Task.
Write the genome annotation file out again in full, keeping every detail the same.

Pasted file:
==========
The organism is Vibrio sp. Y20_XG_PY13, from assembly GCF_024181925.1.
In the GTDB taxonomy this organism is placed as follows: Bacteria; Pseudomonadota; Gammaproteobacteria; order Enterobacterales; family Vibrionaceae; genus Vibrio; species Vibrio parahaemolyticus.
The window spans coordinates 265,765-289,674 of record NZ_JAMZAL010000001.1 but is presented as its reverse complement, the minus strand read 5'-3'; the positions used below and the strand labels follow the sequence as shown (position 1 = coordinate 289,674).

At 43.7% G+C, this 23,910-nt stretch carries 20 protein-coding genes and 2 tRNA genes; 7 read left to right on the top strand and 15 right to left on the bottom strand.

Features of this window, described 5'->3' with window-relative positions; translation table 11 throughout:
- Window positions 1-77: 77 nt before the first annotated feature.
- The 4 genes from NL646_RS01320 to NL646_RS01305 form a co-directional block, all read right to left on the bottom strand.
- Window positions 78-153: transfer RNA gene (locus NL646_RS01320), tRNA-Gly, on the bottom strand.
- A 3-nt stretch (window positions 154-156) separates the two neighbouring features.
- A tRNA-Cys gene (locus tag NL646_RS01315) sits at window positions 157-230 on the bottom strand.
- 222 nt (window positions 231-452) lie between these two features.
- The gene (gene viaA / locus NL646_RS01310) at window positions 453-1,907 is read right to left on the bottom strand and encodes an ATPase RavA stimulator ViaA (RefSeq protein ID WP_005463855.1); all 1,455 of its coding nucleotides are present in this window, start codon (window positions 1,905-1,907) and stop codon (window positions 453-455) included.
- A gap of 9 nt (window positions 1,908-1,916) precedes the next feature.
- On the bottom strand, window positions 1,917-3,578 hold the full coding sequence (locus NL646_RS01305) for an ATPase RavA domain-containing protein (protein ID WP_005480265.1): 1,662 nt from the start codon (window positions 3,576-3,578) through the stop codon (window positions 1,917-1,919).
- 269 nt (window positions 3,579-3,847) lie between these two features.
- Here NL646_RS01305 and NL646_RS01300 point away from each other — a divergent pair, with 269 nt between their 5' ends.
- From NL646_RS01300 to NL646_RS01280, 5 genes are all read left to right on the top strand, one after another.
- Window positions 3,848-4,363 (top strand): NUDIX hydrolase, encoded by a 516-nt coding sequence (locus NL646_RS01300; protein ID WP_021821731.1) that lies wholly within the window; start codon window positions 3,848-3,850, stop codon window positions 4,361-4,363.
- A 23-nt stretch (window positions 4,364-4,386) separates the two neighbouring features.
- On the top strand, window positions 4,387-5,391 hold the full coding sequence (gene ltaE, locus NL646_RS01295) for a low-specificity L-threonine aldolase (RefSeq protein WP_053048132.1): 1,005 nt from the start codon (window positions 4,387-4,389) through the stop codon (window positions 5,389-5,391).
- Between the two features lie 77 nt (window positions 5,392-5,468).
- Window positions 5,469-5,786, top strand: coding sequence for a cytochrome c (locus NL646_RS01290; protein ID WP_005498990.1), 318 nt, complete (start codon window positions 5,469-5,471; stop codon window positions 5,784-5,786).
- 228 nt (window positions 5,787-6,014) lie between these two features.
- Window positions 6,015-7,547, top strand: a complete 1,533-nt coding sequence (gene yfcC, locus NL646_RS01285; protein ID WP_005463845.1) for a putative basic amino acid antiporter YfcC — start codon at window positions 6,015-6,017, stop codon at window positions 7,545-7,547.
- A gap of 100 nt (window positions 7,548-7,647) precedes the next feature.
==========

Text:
The organism is Vibrio sp. Y20_XG_PY13, from assembly GCF_024181925.1.
In the GTDB taxonomy this organism is placed as follows: Bacteria; Pseudomonadota; Gammaproteobacteria; order Enterobacterales; family Vibrionaceae; genus Vibrio; species Vibrio parahaemolyticus.
The window spans coordinates 265,765-289,674 of record NZ_JAMZAL010000001.1 but is presented as its reverse complement, the minus strand read 5'-3'; the positions used below and the strand labels follow the sequence as shown (position 1 = coordinate 289,674).

At 43.7% G+C, this 23,910-nt stretch carries 20 protein-coding genes and 2 tRNA genes; 7 read left to right on the top strand and 15 right to left on the bottom strand.

Features of this window, described 5'->3' with window-relative positions; translation table 11 throughout:
- Window positions 1-77: 77 nt before the first annotated feature.
- The 4 genes from NL646_RS01320 to NL646_RS01305 form a co-directional block, all read right to left on the bottom strand.
- Window positions 78-153: transfer RNA gene (locus NL646_RS01320), tRNA-Gly, on the bottom strand.
- A 3-nt stretch (window positions 154-156) separates the two neighbouring features.
- A tRNA-Cys gene (locus tag NL646_RS01315) sits at window positions 157-230 on the bottom strand.
- 222 nt (window positions 231-452) lie between these two features.
- The gene (gene viaA / locus NL646_RS01310) at window positions 453-1,907 is read right to left on the bottom strand and encodes an ATPase RavA stimulator ViaA (RefSeq protein ID WP_005463855.1); all 1,455 of its coding nucleotides are present in this window, start codon (window positions 1,905-1,907) and stop codon (window positions 453-455) included.
- A gap of 9 nt (window positions 1,908-1,916) precedes the next feature.
- On the bottom strand, window positions 1,917-3,578 hold the full coding sequence (locus NL646_RS01305) for an ATPase RavA domain-containing protein (protein ID WP_005480265.1): 1,662 nt from the start codon (window positions 3,576-3,578) through the stop codon (window positions 1,917-1,919).
- 269 nt (window positions 3,579-3,847) lie between these two features.
- Here NL646_RS01305 and NL646_RS01300 point away from each other — a divergent pair, with 269 nt between their 5' ends.
- From NL646_RS01300 to NL646_RS01280, 5 genes are all read left to right on the top strand, one after another.
- Window positions 3,848-4,363 (top strand): NUDIX hydrolase, encoded by a 516-nt coding sequence (locus NL646_RS01300; protein ID WP_021821731.1) that lies wholly within the window; start codon window positions 3,848-3,850, stop codon window positions 4,361-4,363.
- A 23-nt stretch (window positions 4,364-4,386) separates the two neighbouring features.
- On the top strand, window positions 4,387-5,391 hold the full coding sequence (gene ltaE, locus NL646_RS01295) for a low-specificity L-threonine aldolase (RefSeq protein WP_053048132.1): 1,005 nt from the start codon (window positions 4,387-4,389) through the stop codon (window positions 5,389-5,391).
- Between the two features lie 77 nt (window positions 5,392-5,468).
- Window positions 5,469-5,786, top strand: coding sequence for a cytochrome c (locus NL646_RS01290; protein ID WP_005498990.1), 318 nt, complete (start codon window positions 5,469-5,471; stop codon window positions 5,784-5,786).
- 228 nt (window positions 5,787-6,014) lie between these two features.
- Window positions 6,015-7,547, top strand: a complete 1,533-nt coding sequence (gene yfcC, locus NL646_RS01285; protein ID WP_005463845.1) for a putative basic amino acid antiporter YfcC — start codon at window positions 6,015-6,017, stop codon at window positions 7,545-7,547.
- A gap of 100 nt (window positions 7,548-7,647) precedes the next feature.